Roni also provides examples of photos that are approved to be used on blogs. A link to the post will be provided in the resources section.
My advice, and one that Roni mentions, is to take your own photos. Want to create your own? There are many services out there that can create free graphics. I use a combination of Pixelmator, PicMonkey and Art Text 2 on my Mac. These programs allow me to create items ranging from blog headings to simple picture enhancements.
As an example, I have included two images. The original was taken with an iPhone 5 and synced to my Photostream. I took the image and used PicMonkey to reduce the image size and add a few enhancements. The total editing time = less than 10 minutes. (Note: There is a free and paid version of PicMonkey. I chose to use the free version as it is very useful and economical.)
A free alternative for image editing and creation – for both Mac and PC – is Gimp.
REMINDER: Make sure to use proper attribution when posting pictures that you do not own and/or have permission to use.
Step Four: Review the Draft
You’ve chosen your pictures. You’ve created, bought and/or received permission to use selected graphics/images and have made notes of the proper attributes. It is time to go back to the first draft and review it. Don’t check spelling and grammar – just review it.
Questions to ask in Step Four:
- Did I tell the story I wanted to tell?
- Does it make sense?
- Do I make credible statements that can be backed up with facts?
- How can I change this post and make it better?
- What can I omit from this post that is either redundant or not relevant?
Step away and, deadline permitting, wait a day before continuing. Do not answer the questions – only ask them. I suggest waiting an hour if you cannot wait an entire day.
Step Five: Re-Review The Draft
You’ve returned from the time away with a cleared mind. It is now time to answer the questions asked in Step Four.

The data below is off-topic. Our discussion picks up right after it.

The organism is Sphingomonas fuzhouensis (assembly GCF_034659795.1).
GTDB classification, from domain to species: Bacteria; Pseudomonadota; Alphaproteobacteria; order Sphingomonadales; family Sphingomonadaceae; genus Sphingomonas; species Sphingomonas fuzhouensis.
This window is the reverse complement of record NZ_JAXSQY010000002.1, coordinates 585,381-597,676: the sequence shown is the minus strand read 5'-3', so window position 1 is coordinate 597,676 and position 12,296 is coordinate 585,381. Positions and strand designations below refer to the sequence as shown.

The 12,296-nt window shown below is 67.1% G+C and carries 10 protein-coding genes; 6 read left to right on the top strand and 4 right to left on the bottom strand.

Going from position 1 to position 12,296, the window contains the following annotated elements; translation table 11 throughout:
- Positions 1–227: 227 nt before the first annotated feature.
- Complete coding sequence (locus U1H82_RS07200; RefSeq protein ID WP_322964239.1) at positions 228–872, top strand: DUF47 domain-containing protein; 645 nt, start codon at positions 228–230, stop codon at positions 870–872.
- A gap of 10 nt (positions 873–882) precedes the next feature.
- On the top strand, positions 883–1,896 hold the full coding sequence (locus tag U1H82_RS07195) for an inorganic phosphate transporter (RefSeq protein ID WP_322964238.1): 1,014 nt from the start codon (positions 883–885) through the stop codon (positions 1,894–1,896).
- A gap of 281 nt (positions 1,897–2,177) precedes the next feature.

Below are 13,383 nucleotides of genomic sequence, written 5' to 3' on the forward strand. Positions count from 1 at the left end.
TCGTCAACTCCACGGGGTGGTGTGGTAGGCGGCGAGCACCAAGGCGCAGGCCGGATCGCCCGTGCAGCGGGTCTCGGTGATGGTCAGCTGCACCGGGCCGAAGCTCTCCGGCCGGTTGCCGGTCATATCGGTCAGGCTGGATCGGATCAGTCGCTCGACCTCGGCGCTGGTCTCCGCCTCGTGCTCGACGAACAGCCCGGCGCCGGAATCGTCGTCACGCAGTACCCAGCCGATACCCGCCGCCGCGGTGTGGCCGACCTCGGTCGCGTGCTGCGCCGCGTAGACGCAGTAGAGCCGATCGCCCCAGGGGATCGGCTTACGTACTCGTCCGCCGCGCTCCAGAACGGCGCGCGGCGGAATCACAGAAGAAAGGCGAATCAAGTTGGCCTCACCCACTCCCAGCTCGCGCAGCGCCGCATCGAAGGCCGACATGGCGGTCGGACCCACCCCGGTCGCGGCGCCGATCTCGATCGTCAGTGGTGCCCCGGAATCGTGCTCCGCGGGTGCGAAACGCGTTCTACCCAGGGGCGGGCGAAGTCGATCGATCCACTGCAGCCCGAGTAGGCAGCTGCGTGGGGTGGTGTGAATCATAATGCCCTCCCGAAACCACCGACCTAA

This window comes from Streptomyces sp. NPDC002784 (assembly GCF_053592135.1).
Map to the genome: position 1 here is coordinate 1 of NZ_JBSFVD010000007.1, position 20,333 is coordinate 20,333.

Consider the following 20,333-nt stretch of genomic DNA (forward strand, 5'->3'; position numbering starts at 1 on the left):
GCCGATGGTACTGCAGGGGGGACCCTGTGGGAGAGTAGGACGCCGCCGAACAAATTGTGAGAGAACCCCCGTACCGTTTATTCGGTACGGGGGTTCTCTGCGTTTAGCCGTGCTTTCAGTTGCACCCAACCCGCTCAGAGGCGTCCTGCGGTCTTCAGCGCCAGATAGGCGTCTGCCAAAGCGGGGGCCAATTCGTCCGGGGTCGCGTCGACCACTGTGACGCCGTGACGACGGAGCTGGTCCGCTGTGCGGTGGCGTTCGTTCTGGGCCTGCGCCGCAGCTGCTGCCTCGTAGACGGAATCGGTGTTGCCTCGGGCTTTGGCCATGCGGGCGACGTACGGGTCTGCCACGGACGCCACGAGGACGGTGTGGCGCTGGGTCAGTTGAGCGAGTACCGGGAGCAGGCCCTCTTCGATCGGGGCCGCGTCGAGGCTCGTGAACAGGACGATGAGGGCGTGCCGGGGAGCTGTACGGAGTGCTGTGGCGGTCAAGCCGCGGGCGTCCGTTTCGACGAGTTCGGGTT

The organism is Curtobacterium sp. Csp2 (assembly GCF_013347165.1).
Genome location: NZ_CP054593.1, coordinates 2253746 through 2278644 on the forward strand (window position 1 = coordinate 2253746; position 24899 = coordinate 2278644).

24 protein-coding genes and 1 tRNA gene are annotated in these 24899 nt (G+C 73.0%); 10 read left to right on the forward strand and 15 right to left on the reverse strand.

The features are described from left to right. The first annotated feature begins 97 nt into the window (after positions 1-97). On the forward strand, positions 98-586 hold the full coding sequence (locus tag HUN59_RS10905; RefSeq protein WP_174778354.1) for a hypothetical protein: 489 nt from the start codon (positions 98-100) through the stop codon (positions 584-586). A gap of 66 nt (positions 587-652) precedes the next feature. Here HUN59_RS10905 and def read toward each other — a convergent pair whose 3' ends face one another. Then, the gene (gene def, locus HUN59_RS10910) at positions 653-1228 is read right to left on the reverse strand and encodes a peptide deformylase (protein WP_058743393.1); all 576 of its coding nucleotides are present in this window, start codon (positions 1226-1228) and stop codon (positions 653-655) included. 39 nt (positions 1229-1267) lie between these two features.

Step Six: Check Spelling/Grammar & Format for Post
With red pen in hand (or in mind), begin the editing process. Copy/Paste/Import the content into your blog platform unless you’re already using it. Now, you should correct spelling and punctuation errors. Also, make certain to check for grammatical errors. Eliminate slang unless it is needed as part of the post’s tone.
- Format the post with the necessary H1, H2, H3, etc. headings.
- Check for keywords.
- Add ALT tags to images.
- Make sure links (internal and external) work.
REMINDER: No spell check program/service is without fault and not all programs use spell check based upon the user selected mode. Take a look at the image 10 Steps to Creating A Blog Post. Look at Step Six.
Do you see the error?
Step Seven: Add Acknowledgements & References / Read Final Draft
The first part of Step Seven is simple: Give credit where credit is due.
The second part, equally simple: Read your final work.
Step Eight: Post
Ring the bells. Sound the alarms.
Your creation has left the draft stage!!!
Yes, producer, you have created a blog post!
Step Nine: Take It Social
You’ve worked hard. Take your work social by adding the social media layer. In Step One you chose an audience for your post. Now, share your work on the appropriate networks that will maximize exposure to your audience.
REMINDER: Not all works are appropriate for all networks. A blog post about a night of drinking and partying might not be what’s best for posting to LinkedIn on Monday morning – especially if you decided to call in sick due to the weekend’s resulting hangover.
Step Ten: Repurpose Content for Later Use
Can you use the post later? Can it be used differently for a different audience? If so, repurpose for later use.
NOTE: Remember spell check (even on images)? Replirpose isn’t a word.